Essential Musical Personalities

I recall reading once that Mitch Miller (most famous to the general public for the 1960s TV show Sing Along With Mitch, but he has had many other, far more reputable accomplishments) started musical life as an oboist. I have always wondered—as, for example, when I heard his wonderful recording of the Gershwin Concerto in F with the late David Golub at the piano—what this meant, really. What does an oboist listen for, or intuitively understand, that the rest of us only get more or less in passing? Surely, whatever roles we end up playing in the musical world, we are formed and defined by our first musical experiences. Despite how little I manage to practice, I will always be a pianist, probably on the cellular level.

Many academic musicians, conductors etc. were pianists. Is it an advantage? The pianist controls, much of the time, both melody and accompaniment—the whole story, in other words. The disadvantage, as countless people have pointed out already, is that we have no method other than counterfeit for sustaining a tone, building a crescendo on one note, or effecting any tuning inflection finer than an equally tempered half-step. Figuring out how to “sing” at the piano usually means listening to a lot to singers and imitating their phrasing and style, and that kind of homework is talked about and recommended far more often than it is actually done. By contrast, someone who is a singer, or a violinist, has a head start with respect to things like phrasing, singing lines, and so on, while pianists too often have a tendency towards percussive digital dexterity, off-to-the-races accelerandi, and so forth—and yes, I know whereof I speak. Many conductors are pianists, but likewise many were string players, and really know what to do with a string section. Carlo Maria Giulini comes to mind, here, and there are others. So, again—how does a Mitch Miller approach a piece differently from someone who has the DNA, so to speak, of a pianist or string player?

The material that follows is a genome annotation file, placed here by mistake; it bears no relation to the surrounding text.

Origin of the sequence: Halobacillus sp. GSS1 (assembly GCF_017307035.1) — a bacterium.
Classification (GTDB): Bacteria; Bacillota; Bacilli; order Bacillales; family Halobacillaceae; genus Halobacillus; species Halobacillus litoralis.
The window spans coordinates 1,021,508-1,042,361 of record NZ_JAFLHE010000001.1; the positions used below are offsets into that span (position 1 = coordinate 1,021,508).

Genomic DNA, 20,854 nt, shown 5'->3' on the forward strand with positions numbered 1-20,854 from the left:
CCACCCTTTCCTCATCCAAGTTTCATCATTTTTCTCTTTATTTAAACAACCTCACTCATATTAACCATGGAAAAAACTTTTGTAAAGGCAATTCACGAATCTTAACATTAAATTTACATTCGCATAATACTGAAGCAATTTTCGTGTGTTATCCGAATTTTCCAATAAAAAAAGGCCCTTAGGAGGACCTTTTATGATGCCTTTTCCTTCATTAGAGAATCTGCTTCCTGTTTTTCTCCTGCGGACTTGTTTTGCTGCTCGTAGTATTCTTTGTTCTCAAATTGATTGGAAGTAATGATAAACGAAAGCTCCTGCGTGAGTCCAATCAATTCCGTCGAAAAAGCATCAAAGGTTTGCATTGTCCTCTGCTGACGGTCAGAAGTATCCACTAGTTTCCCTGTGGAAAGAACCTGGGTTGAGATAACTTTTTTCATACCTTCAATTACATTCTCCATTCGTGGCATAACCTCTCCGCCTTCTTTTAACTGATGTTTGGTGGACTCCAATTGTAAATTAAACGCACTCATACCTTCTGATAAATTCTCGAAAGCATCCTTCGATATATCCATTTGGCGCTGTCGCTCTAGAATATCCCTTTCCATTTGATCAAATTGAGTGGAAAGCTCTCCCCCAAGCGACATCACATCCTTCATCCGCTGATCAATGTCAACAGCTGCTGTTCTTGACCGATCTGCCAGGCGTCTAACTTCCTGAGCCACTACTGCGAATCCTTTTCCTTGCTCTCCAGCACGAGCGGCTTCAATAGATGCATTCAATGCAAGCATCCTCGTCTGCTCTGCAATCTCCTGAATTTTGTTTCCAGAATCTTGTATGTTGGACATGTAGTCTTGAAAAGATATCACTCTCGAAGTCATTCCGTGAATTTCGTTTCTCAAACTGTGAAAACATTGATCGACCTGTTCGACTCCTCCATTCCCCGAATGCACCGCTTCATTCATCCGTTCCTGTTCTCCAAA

My belief about musicians and how this affects what they later become is based on casual observation and limited experience. Fact is, I don’t really know what a flutist really listens for, or a double-bass player, or a horn player, but the amount of time spent with any instrument, and listening to ensembles from the perspective of that instrument’s part, must necessarily color one’s musical view and personality. Of course, I am not the only person to suspect that alpha musical experiences color us for life.

Our Head of Bands here once cross-examined me: “Come on, Bellman, out with it. What instrument did you play in band in school?” I countered with the same strategy I use with people who want to know my astrological sign. (I did this once long ago with a college roommate of my wife’s; she got it on only the seventh guess: “Leo. Of course.” Needless to say, I was completely convinced.) “I’m sure you can tell, since you’re sensitive to it. You tell me. What instrument did I play in band?” It was a bluff, of course. I never played in band,* but was curious what he’d say, and what instruments would be tarred by my association. So my friend said, with confidence: “Trumpet!” Sorry. “Uh…horn?” Nope. “…clarinet…?” One wonders what this says about his view of those instrumental personalities that he would map me onto them. It also struck me as interesting that my participation in band was somehow a given, that no other musical upbringing might be a possibility (or, indeed, if there even was any other kind of musical upbringing). My institution has a historical mission of education—lots of teacher training, research in education theory and so on— so large ensemble/mainstage culture is very much the local custom. But still: